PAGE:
In conclusion, ergonomic injuries are highly prevalent among endoscopists. Increased procedural frequency and prolonged procedural duration are more likely to cause endoscopy-related injuries. Further studies are required to investigate interventional alterations and modifications to prevent these injuries and ease the healing process among endoscopists. The ergonomic evaluation should be focused on the establishment of an adjustable procedural environment to prevent short- and long-term disabilities that can compromise the occupational performance and quality of life of endoscopists.


Conflicts of Interest: The authors have no potential conflicts of interest.


The authors thank the Medical Affairs Department of Getz Pharma for assistance in statistical analysis and manuscript editing.

Fig. 1.
Site of musculoskeletal pain among endoscopists and non-endoscopists.
Fig. 2.
Treatments preferred by endoscopists and non-endoscopists for ergonomic injuries and musculoskeletal pain.
Table 1.
Baseline Characteristics of the Study Population
Variable Endoscopists (n=61) N (%) Non-endoscopists (n=31) N (%) p-value
Age (yr), mean±SD 44.02±7.8 42.39±8.7 0.003
Gender Male 58 (95.08) 12 (38.7) 0.000
Female 3 (4.91) 19 (61.29)
Weight (kg), mean±SD 80±12.7 65.5±9.9 0.000
Height (m), mean±SD 1.76±0.12 1.67±0.13 0.822
BMI (kg/m2), mean±SD 25.53±4.25 23.30±2.86 0.148
BMI groups Underweight 1 (1.63) - 0.217
Normal 15 (24.59) 3 (9.67)
Overweight 17 (27.86) 13 (41.93)
Obese 28 (45.90) 15 (48.38)
Age group <50 yr 49 (80.32) 25 (80.64) 0.971
>50 yr 12 (19.67) 6 (19.35)
Comorbidities Asthma 2 (3.3) - 0.063
Hypertension 11 (18.03) 1 (3.2)
Diabetes mellitus - 2 (6.5)
None 48 (78.7) 28 (90.3)
Regular medication Yes 12 (19.7) 7 (22.6) 0.000
No 49 (80.3) 24 (77.4)
Medication for comorbidities Anti-hypertension 5 (8.2) - -
ARB 3 (4.9) -
Thyroxin 1 (1.6) -
None 49 (80.3) -
No response 2 (3.27) -
Training attained Yes 59 (96.72) 31 (100) 0.000
No 2 (3.27) -
Training years 2–3 yr 36 (59.01) - 0.000
4–6 yr 22 (36.06) 31 (100)
8 yr 1 (1.63) -
No 2 (3.27) -
Hand dominance Left hand 5 (8.19) 2 (6.45) 0.765
Right hand 56 (91.80) 29 (93.54)
Musculoskeletal injury Present 58 (95.08) 17 (54.83) 0.000
Absent 3 (4.91) 14 (22.95)

ARB, angiotensin II receptor blockers; BMI, body mass index; SD, standard deviation.

* P-value<0.05 is considered significant.

Table 2.
Incidence of Musculoskeletal Injury according to Endoscopy Workload Associated Details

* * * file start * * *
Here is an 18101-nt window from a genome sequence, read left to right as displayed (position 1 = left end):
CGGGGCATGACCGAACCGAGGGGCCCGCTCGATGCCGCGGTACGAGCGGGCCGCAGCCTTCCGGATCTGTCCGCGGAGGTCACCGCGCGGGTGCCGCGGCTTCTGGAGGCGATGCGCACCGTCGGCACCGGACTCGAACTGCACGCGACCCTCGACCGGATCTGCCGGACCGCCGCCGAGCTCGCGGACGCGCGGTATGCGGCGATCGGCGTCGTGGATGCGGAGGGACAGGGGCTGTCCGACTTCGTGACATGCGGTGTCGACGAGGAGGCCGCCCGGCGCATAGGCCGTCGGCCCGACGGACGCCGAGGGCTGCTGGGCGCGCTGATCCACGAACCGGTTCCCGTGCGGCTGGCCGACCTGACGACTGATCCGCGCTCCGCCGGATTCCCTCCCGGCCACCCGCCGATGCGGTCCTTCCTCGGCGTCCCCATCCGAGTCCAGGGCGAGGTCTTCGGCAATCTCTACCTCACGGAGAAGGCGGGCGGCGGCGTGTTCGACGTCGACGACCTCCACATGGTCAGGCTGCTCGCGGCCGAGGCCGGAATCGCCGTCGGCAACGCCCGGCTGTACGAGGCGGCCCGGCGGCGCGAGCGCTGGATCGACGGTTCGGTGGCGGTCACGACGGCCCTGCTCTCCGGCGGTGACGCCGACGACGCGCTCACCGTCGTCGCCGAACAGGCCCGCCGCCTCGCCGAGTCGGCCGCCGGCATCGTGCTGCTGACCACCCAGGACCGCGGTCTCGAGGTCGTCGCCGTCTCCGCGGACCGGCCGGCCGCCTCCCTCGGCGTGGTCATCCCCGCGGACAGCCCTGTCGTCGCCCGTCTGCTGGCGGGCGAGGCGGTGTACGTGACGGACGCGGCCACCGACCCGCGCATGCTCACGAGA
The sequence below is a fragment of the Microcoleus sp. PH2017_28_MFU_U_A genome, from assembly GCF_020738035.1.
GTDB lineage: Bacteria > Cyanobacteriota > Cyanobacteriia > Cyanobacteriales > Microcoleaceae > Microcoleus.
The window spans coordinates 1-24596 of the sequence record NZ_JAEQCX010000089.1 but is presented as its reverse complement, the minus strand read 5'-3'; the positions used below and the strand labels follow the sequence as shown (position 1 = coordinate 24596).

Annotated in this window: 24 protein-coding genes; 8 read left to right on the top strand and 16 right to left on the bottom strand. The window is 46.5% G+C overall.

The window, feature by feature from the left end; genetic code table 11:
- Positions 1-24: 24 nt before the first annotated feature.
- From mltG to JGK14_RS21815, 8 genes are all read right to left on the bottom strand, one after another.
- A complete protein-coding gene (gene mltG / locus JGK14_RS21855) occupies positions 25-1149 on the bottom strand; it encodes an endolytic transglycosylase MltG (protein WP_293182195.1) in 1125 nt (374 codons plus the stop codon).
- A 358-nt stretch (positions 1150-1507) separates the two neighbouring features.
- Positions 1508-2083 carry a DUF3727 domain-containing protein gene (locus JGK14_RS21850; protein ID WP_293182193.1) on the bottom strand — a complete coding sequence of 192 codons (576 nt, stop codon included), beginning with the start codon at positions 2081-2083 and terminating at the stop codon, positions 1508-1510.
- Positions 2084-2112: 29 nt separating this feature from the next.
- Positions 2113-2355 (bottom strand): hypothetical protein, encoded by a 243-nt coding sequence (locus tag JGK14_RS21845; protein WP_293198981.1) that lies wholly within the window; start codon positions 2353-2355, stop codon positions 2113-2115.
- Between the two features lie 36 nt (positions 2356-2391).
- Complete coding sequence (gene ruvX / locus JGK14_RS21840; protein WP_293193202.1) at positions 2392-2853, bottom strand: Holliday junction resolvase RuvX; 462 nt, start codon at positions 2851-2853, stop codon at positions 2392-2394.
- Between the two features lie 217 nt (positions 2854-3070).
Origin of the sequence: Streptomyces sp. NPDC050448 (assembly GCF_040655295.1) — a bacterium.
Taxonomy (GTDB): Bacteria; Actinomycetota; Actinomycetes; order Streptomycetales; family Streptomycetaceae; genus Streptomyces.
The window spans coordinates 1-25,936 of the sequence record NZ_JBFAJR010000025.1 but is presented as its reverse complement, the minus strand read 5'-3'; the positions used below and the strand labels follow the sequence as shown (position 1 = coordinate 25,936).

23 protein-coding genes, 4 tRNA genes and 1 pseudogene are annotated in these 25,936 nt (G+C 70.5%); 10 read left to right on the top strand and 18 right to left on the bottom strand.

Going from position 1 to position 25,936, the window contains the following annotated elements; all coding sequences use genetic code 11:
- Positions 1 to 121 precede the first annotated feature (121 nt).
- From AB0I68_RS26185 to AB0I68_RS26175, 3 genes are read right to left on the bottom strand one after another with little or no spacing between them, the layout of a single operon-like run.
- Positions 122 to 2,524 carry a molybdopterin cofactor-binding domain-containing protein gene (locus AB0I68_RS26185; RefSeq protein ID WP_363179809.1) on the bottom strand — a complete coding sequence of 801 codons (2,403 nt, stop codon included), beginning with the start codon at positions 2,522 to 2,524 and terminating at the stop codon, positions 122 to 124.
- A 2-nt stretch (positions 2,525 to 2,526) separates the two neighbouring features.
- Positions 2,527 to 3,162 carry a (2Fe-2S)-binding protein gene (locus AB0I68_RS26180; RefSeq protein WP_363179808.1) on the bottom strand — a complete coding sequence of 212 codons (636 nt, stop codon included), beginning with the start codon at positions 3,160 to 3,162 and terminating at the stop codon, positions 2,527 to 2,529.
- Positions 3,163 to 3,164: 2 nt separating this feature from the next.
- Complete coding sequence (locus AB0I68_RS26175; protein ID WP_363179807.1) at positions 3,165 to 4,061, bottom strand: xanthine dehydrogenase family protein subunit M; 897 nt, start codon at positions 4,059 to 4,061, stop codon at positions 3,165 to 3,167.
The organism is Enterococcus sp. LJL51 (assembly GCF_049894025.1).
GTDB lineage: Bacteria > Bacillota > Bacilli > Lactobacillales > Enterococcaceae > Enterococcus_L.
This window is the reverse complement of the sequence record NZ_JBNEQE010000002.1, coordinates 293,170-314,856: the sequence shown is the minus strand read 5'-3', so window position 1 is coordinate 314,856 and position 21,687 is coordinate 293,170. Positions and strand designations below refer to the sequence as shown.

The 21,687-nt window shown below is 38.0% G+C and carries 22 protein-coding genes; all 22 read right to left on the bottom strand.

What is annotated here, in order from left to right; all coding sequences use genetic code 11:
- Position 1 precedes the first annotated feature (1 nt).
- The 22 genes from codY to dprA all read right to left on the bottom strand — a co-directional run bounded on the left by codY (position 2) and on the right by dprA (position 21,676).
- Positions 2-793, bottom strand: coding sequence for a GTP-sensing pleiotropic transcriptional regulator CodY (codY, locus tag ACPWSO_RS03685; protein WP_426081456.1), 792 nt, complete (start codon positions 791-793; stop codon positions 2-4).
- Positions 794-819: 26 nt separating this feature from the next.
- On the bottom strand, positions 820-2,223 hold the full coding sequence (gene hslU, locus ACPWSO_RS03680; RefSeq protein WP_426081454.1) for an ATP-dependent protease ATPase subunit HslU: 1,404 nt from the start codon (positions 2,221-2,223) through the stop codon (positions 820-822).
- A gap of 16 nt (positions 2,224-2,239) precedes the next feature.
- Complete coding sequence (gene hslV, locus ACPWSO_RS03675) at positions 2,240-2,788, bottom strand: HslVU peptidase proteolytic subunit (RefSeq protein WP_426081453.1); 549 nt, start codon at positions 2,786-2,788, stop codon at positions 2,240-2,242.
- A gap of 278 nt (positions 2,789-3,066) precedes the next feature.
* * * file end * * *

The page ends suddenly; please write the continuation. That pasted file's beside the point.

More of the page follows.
Procedure details Musculoskeletal injury
Present (n=58) N (%) Absent (n=3) N (%)
Endoscopies performed/week ≥20 procedures 26 (44.8) 2 (66.6) 0.718
<20 procedures 32 (55.2) 1 (33.3)
Time spent performing endoscopy ≤5 hr/wk 50 (86.2) 3 (100) 0.490
>5 hr/wk 8 (13.7) -
Cumulative years performing endoscopy ≤20 yr 55 (94.8) 3 (100) 0.344
>20 yr 3 (5.17) -
Procedures with ERCP & EUS Yes 31 (53.4) 1 (33.3) 0.496
No 27 (46.6) 2 (66.7)
Procedures type Colonoscopy 1 (1.7) 1 (33.3) 0.026*
Gastroscopy and colonoscopy 26 (44.8) 1 (33.3)
Gastroscopy and colonoscopy, ERCP 23 (39.6) 1 (33.3)
Gastroscopy and colonoscopy, ERCP, EUS 8 (13.7) -
Preferred glove size 6.5 1 (1.7) - 0.884
7.0 14 (24.1) -
7.5 30 (51.7) 2 (66.6)
8.0 12 (20.7) 1 (33.3)
8.5 1 (1.7) -
Regular breaks between procedure Yes 32 (55.1) 2 (66.6) 0.696
No 26 (44.8) 1 (33.3)
Duration of regular breaks between procedures 0–10 min 31 (53.4) 2 (66.6) 0.979
21–30 min 1 (1.72) -

ERCP, endoscopic retrograde cholangiopancreatography; EUS, endoscopic ultrasound.

* P-value <0.05 is considered significant.

Table 3.
Factors Contributing to Ergonomic Injuries and Musculoskeletal Pain among Endoscopists
Variable OR (95%CI) p-value Univariate p-value
Age (<50 yr vs. >50 yr) 1.008 (0.86–1.17) 0.542 0.920
Endoscopies performed/week (<20 vs. ≥20) 1.082 (0.95–1.23) 0.718 0.226
Cumulative years (<20 yr vs. ≥20 yr) 1.031 (0.84–1.26) 0.344 0.769
Time spent performing endoscopy (<5 hr/wk vs. >5 hr/wk) 0.465 (0.12–1.71) 0.490 0.250
Regular breaks between procedure (yes vs. no) 0.615 (0.53–7.171) 0.696 0.838

CI, confidence interval; OR, odds ratio.

* P-value<0.05 is considered significant.